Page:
David Levy is realistic. Levy, chair of the real estate section at Omaha law firm Baird Holm, knows that commercial real estate activity is increasing across the city in which he works.
But he also knows that if the cities across the state of Nebraska had more financial tools at their disposal, they would be able to attract even more new businesses and construction projects in 2013.
“In Omaha and Nebraska, we lack many of the tools that other states and cities have to spur development and to spur growth,” Levy said. “We have tax increment financing, but that is our primary, and in large measure only, significant tool that we can use as a financial incentive to attract growth.”
What financial tools are Omaha and the rest of Nebraska lacking? Levy would like to see the state give cities the ability to use state historic tax credits to encourage developers to invest in rehabbing historic properties. He’d also like to see Nebraska pass legislation to exempt wind-energy projects from sales taxes.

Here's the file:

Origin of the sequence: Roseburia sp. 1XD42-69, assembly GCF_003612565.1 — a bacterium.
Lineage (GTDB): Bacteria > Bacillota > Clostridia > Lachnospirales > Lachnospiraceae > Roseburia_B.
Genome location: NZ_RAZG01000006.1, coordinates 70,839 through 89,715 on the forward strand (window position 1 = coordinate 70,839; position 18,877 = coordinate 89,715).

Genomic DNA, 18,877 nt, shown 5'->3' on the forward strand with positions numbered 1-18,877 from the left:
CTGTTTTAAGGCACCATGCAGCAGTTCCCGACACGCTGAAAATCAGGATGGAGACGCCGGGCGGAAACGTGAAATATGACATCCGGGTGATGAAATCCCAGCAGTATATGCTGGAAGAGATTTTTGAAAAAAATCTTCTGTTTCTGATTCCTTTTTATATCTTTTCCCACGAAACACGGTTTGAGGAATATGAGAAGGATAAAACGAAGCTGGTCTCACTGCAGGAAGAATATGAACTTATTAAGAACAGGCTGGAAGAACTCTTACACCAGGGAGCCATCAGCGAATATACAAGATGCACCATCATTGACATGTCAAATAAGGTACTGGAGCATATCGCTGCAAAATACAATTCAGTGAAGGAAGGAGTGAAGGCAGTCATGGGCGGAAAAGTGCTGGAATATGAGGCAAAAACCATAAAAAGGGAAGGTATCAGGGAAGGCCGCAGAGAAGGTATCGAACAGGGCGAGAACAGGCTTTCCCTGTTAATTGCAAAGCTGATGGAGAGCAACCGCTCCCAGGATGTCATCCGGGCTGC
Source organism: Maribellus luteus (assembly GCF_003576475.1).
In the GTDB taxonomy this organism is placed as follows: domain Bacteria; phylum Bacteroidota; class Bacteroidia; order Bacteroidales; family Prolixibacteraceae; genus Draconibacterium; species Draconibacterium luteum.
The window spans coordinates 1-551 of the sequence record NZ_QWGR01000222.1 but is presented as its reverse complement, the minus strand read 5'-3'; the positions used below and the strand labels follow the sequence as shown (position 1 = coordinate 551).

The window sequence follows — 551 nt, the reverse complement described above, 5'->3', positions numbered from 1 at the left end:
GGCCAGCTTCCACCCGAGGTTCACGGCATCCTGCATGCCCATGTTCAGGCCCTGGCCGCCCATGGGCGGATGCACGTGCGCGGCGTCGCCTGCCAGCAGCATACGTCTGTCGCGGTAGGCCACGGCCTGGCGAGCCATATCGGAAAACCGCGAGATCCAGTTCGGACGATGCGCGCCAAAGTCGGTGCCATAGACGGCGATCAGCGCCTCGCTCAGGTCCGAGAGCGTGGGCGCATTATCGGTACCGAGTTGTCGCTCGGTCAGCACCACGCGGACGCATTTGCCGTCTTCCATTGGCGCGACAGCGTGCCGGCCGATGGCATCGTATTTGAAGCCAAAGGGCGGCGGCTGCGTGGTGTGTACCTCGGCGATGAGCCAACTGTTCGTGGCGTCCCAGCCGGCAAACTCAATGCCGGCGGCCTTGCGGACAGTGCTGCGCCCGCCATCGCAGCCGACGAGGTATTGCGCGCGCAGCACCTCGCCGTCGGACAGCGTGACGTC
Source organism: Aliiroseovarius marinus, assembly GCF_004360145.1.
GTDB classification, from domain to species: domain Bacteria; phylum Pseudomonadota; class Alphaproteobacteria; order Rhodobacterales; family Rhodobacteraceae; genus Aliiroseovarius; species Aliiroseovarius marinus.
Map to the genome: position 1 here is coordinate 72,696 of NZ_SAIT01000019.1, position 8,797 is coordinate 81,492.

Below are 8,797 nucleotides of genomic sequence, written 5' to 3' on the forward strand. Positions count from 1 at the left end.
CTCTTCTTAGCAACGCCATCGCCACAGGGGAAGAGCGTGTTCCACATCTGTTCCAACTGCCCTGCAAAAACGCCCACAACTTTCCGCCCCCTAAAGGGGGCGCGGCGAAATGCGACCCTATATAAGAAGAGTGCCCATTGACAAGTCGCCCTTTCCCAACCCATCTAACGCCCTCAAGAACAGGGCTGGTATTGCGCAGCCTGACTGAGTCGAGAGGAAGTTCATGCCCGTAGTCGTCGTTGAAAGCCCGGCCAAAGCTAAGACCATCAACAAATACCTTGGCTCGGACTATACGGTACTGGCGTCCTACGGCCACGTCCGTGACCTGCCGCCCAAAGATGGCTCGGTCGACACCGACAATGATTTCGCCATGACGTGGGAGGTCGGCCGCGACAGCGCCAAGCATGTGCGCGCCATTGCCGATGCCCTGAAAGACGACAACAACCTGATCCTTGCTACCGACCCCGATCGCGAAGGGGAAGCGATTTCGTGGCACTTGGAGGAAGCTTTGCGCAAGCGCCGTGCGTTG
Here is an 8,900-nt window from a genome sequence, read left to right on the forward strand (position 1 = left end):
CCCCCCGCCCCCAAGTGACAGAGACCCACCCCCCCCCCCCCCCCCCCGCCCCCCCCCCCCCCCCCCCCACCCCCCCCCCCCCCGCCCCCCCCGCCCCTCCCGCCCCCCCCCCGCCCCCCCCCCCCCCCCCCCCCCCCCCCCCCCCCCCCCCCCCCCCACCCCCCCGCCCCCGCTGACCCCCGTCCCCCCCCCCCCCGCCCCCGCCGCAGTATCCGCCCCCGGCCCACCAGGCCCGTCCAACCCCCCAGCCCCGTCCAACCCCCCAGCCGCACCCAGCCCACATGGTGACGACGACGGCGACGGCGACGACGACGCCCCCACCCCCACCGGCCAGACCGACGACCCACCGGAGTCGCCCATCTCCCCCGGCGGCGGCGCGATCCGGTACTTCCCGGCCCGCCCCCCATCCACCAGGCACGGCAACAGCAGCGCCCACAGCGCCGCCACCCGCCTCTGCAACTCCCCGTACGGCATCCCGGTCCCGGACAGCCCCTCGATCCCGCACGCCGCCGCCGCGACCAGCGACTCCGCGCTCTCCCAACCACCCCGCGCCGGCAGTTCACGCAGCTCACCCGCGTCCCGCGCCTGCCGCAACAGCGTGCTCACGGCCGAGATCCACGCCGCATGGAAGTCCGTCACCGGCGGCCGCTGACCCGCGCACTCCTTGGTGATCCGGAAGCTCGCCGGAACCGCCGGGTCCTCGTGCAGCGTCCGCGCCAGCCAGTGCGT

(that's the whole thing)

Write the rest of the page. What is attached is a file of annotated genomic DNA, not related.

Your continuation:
The wind-energy matter is an especially important one. Wind has the potential to be an even bigger industry throughout Nebraska. Unfortunate for Omaha and the rest of the state, about 30 states today don’t charge sales tax on wind projects. It can be difficult, then, for Nebraska to compete with those states that offer this incentive, Levy said.
“In a competitive environment, when you are competing with other states, when you don’t offer what they are offering, it makes it more difficult,” Levy said. “Over the long term, it can slow your growth.”
There is some hope. The state legislature is now considering bills that create a modest historic tax credit and exempt wind projects from sales tax. There are other bills under consideration that would boost the strength of the state’s TIF program.
But no one knows if these bills will pass.
“My belief is that we need to act more urgently,” Levy said. “We are not always as competitive as we could be. There is a finite supply of projects out there. If we wait too long to add these tools, we might not get another chance at some of these opportunities.”